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Software Should Remember UserSettings – does yours?

September 6, 2006

I’m curious how most developers out there are currently saving user settings in WPF, WinForms, other?

For example: remembering the Window size and location, the zoom setting, recently viewed documents, etc…

My.Settings & Properties.Settings.Default

Are you using My.Settings (VB) and Properties.Settings.Default (C#)?

If so, what else do you want from it?
What could it do better?

Are you happy with the VS designer for it?
How could it be improved?

Other Techniques

What other techniques are you using?
Why?

Why do I ask?

I doing some thinking in this area…building a Sample that does some XAML integration with the Settings object.  I’d love to know what you think…

 

Related Resources

MSDN articles:

From → Software Should

4 Comments
  1. Unknown permalink

    My WPF XBAP application saves a lot of user data using Properties.Settings.Default (locations of things, things the user wants to have displayed in the application, certain UI behavior options, the general color theme of the application). It\’s an app that needs to run under MCE, and I\’m very worried about the fact that all these settings get scavenged along with the ClickOnce cache once the cache reaches its limit (or someone decides to clean it out "by hand"). This is something that I feel strongly about and think Microsoft should address.
     
    It would be ideal if the ApplicationSettingsBase class had an option for specifying at least part of the path to where the settings are to be stored so they could be safe from ClickOnce cache scavenging. Instead of defaulting to the ClickOnce cache (in the case of an XBAP for Media Center that\’s installed on the hard drive), the settings would be better off in the User\’s normal profile directory. The ApplicationSettingsBase could still decide on the precise mangled folder name to do all its magic, but being able to specify a parent folder for it in code would be a very welcome change!
     
    Also, I think the designer should be able to browse into user-defined classes and not just system classes. You can sort of force it to do that today by hand-editing the XML file for the settings, but that\’s a bit "rough" in my opinion.
     
    -Oluf

  2. Unknown permalink

    I\’d love to be able to give a category for each setting. This would allow organizing the settings into groups in the designer (and maybe even the settings class?) and help manage projects where you have lots of settings.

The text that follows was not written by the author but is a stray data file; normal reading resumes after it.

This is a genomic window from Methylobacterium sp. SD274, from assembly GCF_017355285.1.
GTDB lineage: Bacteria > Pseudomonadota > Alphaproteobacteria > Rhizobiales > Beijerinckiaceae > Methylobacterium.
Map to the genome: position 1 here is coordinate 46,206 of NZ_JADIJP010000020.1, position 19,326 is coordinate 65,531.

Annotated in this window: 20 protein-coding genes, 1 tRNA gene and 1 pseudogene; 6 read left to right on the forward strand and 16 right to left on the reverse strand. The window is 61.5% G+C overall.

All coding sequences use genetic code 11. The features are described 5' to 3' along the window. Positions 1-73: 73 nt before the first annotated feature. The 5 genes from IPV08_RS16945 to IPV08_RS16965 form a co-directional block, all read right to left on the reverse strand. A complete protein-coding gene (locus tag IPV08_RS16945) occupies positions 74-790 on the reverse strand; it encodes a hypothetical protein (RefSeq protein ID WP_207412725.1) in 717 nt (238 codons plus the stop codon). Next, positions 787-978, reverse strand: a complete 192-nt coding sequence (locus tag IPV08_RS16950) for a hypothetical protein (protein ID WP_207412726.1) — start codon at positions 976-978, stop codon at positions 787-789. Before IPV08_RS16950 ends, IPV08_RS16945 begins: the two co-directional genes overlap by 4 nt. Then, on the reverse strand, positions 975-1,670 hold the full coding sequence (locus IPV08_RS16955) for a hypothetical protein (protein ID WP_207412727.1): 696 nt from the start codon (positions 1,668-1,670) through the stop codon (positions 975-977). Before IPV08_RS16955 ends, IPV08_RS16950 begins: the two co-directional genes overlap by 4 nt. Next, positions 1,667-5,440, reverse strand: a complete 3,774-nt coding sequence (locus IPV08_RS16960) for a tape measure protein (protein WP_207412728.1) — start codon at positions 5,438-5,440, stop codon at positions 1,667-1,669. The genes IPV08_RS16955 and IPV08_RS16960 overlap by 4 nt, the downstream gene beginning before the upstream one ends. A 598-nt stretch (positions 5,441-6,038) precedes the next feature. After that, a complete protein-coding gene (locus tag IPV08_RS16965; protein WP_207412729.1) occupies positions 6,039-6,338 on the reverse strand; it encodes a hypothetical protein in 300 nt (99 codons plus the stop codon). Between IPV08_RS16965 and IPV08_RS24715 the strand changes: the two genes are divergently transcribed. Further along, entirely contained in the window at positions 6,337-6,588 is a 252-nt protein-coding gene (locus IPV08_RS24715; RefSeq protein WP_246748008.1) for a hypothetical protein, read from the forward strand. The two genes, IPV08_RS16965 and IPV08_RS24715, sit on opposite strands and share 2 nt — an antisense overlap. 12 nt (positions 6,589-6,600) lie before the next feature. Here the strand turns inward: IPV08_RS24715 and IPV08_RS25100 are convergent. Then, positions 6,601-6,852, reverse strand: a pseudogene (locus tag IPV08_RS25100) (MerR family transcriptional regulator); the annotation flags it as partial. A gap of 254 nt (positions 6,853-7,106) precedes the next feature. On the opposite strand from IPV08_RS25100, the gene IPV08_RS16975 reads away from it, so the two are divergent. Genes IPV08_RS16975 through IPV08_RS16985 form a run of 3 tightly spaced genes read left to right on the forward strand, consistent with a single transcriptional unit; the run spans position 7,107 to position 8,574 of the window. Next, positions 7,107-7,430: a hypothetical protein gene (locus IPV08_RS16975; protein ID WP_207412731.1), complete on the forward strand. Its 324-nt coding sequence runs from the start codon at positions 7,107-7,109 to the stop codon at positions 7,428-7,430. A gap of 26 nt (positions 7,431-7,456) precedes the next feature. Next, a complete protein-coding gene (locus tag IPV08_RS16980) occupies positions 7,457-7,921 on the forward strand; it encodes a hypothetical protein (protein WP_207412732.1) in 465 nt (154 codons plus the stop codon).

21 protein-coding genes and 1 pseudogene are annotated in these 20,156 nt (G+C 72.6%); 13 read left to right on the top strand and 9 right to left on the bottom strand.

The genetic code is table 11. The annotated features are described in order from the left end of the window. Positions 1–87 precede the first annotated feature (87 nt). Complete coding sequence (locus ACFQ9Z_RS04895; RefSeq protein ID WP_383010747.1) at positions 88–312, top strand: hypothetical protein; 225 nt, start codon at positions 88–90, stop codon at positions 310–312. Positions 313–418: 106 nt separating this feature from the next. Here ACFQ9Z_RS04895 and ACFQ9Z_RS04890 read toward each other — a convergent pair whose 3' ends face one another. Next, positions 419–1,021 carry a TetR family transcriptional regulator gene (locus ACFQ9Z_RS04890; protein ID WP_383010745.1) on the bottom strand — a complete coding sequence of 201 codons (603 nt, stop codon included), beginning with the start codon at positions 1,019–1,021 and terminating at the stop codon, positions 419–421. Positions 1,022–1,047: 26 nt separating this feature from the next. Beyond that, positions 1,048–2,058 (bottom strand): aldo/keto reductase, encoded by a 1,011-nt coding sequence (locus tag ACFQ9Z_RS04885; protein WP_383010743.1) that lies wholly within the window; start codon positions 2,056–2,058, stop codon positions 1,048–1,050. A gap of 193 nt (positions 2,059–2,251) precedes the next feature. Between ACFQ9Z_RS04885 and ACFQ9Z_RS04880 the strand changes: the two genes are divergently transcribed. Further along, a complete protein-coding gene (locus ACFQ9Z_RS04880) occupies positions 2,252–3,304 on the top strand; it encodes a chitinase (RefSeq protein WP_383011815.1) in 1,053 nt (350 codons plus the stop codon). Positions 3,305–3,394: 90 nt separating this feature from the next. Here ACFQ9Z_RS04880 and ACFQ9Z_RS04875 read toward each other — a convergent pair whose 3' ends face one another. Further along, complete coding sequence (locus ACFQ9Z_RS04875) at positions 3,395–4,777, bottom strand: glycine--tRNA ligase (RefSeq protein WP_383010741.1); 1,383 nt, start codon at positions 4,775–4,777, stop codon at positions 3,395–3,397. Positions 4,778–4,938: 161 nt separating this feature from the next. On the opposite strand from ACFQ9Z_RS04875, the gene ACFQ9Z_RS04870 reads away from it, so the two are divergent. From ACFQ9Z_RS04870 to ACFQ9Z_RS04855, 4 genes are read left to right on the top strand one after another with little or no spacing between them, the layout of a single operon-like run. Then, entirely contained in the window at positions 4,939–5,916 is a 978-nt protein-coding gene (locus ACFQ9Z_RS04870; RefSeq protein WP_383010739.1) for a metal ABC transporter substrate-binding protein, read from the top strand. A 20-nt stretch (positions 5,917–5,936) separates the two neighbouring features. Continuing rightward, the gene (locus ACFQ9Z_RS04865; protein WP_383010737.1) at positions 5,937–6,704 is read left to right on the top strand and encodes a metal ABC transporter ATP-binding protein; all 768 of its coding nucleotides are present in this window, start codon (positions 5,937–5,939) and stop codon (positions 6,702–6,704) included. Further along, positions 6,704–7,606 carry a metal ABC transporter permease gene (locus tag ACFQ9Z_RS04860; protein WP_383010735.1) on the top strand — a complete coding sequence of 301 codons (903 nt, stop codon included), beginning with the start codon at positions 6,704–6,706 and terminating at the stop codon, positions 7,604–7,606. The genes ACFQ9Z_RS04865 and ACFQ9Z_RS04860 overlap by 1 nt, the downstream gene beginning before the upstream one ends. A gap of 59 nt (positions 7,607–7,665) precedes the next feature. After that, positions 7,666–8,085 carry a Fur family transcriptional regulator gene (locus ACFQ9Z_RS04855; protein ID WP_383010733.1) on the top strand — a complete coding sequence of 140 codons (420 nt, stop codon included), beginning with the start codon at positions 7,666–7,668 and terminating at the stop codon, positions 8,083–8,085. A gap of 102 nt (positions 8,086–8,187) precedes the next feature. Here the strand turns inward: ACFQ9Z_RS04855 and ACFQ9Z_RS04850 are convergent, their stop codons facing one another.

Also, better safety & error management for corrupted / hacked settings files would be nice ("no user modifiable/hackable data is safe").
    //Tomi B.

  3. Rob permalink

    I don\’t own the Settings object, but I am meeting with the team who does next week.  I\’m going to share my ideas of things to improve…but I figured you folks would have better data than me.
     
    Oluf-
    Yes, once you have gone to the trouble to remember user settings, it hurts badly to have them scavenged.  Thanks.
    User defined classes.  Thanks.
     
    Tomi-
    Categories.  Thanks.
    Safety/Error Hanlding.  Thanks.
    Follow up question – what is the typical number of settings your apps keep track of this way?  what is the workflow?  do you do it after the app is built or as each form is being built?
     
    Thanks, Rob

  4. Unknown permalink

    I\’d really like to be able to specify namespaces for my settings, e.g. NameS1.NameS2.PropName would map to the following:-
    Properties.Settings.Default.NameS1.NameS2.PropName
     
    It would be nice if you could traverse the (tree of) settings, though to be honest I can\’t think of a compelling reason why at the moment. e.g. foreach (Setting s in Properties.Settings.Default.Traverse("NameS1.NameS2")) …
     
    Lastly I\’d like to see built in (easy) support for encrypted settings. Perhaps Properties.Settings.Encrypted.NameS1.NameS2.PropName.
     
    -Mark N

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